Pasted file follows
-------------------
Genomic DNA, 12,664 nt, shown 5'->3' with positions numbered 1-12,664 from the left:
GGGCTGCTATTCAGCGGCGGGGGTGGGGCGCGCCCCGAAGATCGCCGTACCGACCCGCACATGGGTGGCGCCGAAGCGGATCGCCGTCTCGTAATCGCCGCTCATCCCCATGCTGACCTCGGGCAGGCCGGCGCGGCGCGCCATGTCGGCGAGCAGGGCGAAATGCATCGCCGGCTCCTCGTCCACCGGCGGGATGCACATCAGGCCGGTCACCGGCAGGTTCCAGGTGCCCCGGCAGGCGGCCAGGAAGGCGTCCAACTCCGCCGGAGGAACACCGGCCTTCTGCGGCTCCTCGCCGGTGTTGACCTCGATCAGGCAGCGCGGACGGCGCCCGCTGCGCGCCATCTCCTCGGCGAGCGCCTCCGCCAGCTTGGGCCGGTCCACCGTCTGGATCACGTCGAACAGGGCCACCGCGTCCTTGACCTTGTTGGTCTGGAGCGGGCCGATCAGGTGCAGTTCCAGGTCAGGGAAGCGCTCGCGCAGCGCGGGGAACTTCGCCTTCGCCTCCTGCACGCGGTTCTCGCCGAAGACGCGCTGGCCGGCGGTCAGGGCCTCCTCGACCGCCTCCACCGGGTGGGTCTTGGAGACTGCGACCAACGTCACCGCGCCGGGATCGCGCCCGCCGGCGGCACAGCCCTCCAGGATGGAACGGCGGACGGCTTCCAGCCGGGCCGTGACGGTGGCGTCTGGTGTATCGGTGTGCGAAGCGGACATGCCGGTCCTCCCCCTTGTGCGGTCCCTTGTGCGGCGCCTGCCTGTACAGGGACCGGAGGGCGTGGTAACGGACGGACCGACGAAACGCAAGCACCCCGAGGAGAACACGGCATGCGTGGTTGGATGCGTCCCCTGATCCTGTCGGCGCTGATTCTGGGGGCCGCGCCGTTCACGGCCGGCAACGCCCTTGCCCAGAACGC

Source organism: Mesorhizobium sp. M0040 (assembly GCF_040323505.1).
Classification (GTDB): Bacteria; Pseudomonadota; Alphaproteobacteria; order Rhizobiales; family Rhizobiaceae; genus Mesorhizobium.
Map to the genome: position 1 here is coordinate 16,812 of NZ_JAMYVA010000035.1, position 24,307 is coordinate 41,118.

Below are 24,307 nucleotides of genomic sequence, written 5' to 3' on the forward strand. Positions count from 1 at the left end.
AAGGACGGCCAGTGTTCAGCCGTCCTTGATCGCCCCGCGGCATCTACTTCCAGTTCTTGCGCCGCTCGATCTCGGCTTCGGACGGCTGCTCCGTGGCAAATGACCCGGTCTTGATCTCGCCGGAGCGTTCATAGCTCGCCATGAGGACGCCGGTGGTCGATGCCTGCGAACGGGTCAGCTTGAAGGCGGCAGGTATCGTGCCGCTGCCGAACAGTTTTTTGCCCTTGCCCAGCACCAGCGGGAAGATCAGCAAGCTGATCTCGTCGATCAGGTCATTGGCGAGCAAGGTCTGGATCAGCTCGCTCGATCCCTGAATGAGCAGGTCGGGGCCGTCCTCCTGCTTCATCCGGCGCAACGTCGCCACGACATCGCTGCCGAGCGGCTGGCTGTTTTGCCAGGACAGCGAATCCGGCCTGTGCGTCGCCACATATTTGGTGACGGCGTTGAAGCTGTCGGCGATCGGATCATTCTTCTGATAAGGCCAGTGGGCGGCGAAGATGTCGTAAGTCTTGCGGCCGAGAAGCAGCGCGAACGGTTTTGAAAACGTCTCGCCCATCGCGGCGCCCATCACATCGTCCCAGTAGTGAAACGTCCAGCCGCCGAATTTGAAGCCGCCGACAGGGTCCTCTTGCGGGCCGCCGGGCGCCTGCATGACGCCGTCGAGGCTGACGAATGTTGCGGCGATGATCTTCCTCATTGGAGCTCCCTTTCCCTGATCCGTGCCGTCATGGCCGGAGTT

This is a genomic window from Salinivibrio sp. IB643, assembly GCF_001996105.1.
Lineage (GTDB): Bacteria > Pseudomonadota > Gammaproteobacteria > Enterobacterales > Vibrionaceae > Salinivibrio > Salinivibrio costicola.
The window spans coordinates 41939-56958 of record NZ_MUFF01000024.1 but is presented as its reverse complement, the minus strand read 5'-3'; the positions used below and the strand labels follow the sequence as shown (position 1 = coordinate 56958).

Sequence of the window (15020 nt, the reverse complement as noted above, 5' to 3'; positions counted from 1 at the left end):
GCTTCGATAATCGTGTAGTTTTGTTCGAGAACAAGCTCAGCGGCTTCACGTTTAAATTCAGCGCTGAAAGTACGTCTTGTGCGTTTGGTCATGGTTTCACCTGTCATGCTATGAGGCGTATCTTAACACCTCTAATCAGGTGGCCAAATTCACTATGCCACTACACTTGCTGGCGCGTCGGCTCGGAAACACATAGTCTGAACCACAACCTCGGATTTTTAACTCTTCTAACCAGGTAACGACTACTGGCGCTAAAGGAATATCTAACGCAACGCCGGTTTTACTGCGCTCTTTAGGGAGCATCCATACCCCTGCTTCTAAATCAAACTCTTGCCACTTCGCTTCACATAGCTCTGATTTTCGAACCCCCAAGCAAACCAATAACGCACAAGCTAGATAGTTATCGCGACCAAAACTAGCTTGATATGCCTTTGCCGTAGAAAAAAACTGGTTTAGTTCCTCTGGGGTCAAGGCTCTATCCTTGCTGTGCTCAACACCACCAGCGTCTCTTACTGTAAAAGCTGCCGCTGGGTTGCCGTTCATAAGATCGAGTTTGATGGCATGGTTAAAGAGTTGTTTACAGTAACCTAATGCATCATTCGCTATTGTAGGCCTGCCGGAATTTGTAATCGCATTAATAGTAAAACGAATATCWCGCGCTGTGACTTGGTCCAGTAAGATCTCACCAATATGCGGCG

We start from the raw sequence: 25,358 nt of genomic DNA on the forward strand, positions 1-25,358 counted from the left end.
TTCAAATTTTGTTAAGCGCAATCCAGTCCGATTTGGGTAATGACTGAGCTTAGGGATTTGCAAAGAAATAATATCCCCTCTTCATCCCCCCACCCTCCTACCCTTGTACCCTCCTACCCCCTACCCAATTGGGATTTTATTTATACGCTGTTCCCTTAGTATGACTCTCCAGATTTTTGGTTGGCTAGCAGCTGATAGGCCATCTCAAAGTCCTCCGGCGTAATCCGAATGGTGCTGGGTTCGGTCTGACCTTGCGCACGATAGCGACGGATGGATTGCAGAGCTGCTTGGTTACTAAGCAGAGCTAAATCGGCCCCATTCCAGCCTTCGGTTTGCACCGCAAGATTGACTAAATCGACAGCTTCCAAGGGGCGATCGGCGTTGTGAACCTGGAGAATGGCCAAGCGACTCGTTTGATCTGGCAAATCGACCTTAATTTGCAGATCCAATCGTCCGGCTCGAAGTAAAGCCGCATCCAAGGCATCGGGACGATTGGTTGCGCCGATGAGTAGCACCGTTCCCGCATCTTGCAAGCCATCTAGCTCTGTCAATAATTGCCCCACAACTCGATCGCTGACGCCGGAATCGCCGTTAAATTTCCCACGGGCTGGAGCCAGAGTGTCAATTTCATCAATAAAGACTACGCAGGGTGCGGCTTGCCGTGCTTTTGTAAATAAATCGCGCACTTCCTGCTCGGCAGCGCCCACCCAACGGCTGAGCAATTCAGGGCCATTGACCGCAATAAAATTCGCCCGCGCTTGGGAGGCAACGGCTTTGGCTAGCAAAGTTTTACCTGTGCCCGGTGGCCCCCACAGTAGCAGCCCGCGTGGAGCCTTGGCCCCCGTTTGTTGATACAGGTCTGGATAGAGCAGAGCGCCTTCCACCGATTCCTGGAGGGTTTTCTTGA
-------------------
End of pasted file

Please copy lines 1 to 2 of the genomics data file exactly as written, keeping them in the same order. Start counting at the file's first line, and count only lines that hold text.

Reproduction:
Genomic DNA, 12,664 nt, shown 5'->3' with positions numbered 1-12,664 from the left:
GGGCTGCTATTCAGCGGCGGGGGTGGGGCGCGCCCCGAAGATCGCCGTACCGACCCGCACATGGGTGGCGCCGAAGCGGATCGCCGTCTCGTAATCGCCGCTCATCCCCATGCTGACCTCGGGCAGGCCGGCGCGGCGCGCCATGTCGGCGAGCAGGGCGAAATGCATCGCCGGCTCCTCGTCCACCGGCGGGATGCACATCAGGCCGGTCACCGGCAGGTTCCAGGTGCCCCGGCAGGCGGCCAGGAAGGCGTCCAACTCCGCCGGAGGAACACCGGCCTTCTGCGGCTCCTCGCCGGTGTTGACCTCGATCAGGCAGCGCGGACGGCGCCCGCTGCGCGCCATCTCCTCGGCGAGCGCCTCCGCCAGCTTGGGCCGGTCCACCGTCTGGATCACGTCGAACAGGGCCACCGCGTCCTTGACCTTGTTGGTCTGGAGCGGGCCGATCAGGTGCAGTTCCAGGTCAGGGAAGCGCTCGCGCAGCGCGGGGAACTTCGCCTTCGCCTCCTGCACGCGGTTCTCGCCGAAGACGCGCTGGCCGGCGGTCAGGGCCTCCTCGACCGCCTCCACCGGGTGGGTCTTGGAGACTGCGACCAACGTCACCGCGCCGGGATCGCGCCCGCCGGCGGCACAGCCCTCCAGGATGGAACGGCGGACGGCTTCCAGCCGGGCCGTGACGGTGGCGTCTGGTGTATCGGTGTGCGAAGCGGACATGCCGGTCCTCCCCCTTGTGCGGTCCCTTGTGCGGCGCCTGCCTGTACAGGGACCGGAGGGCGTGGTAACGGACGGACCGACGAAACGCAAGCACCCCGAGGAGAACACGGCATGCGTGGTTGGATGCGTCCCCTGATCCTGTCGGCGCTGATTCTGGGGGCCGCGCCGTTCACGGCCGGCAACGCCCTTGCCCAGAACGC